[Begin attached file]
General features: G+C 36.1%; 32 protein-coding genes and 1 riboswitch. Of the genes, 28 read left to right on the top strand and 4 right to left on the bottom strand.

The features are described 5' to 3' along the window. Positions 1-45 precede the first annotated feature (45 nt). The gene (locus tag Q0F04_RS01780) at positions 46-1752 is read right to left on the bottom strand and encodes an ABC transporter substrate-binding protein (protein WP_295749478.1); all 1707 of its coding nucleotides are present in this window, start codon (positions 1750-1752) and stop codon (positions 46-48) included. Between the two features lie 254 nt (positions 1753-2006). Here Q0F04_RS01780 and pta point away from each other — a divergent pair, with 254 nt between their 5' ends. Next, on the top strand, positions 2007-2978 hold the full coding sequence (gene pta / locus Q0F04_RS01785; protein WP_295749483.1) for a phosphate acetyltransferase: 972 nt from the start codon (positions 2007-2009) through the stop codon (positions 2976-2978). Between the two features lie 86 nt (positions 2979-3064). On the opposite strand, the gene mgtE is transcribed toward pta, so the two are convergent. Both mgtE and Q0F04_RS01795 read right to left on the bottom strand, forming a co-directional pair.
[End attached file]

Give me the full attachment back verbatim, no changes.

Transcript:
General features: G+C 36.1%; 32 protein-coding genes and 1 riboswitch. Of the genes, 28 read left to right on the top strand and 4 right to left on the bottom strand.

The features are described 5' to 3' along the window. Positions 1-45 precede the first annotated feature (45 nt). The gene (locus tag Q0F04_RS01780) at positions 46-1752 is read right to left on the bottom strand and encodes an ABC transporter substrate-binding protein (protein WP_295749478.1); all 1707 of its coding nucleotides are present in this window, start codon (positions 1750-1752) and stop codon (positions 46-48) included. Between the two features lie 254 nt (positions 1753-2006). Here Q0F04_RS01780 and pta point away from each other — a divergent pair, with 254 nt between their 5' ends. Next, on the top strand, positions 2007-2978 hold the full coding sequence (gene pta / locus Q0F04_RS01785; protein WP_295749483.1) for a phosphate acetyltransferase: 972 nt from the start codon (positions 2007-2009) through the stop codon (positions 2976-2978). Between the two features lie 86 nt (positions 2979-3064). On the opposite strand, the gene mgtE is transcribed toward pta, so the two are convergent. Both mgtE and Q0F04_RS01795 read right to left on the bottom strand, forming a co-directional pair.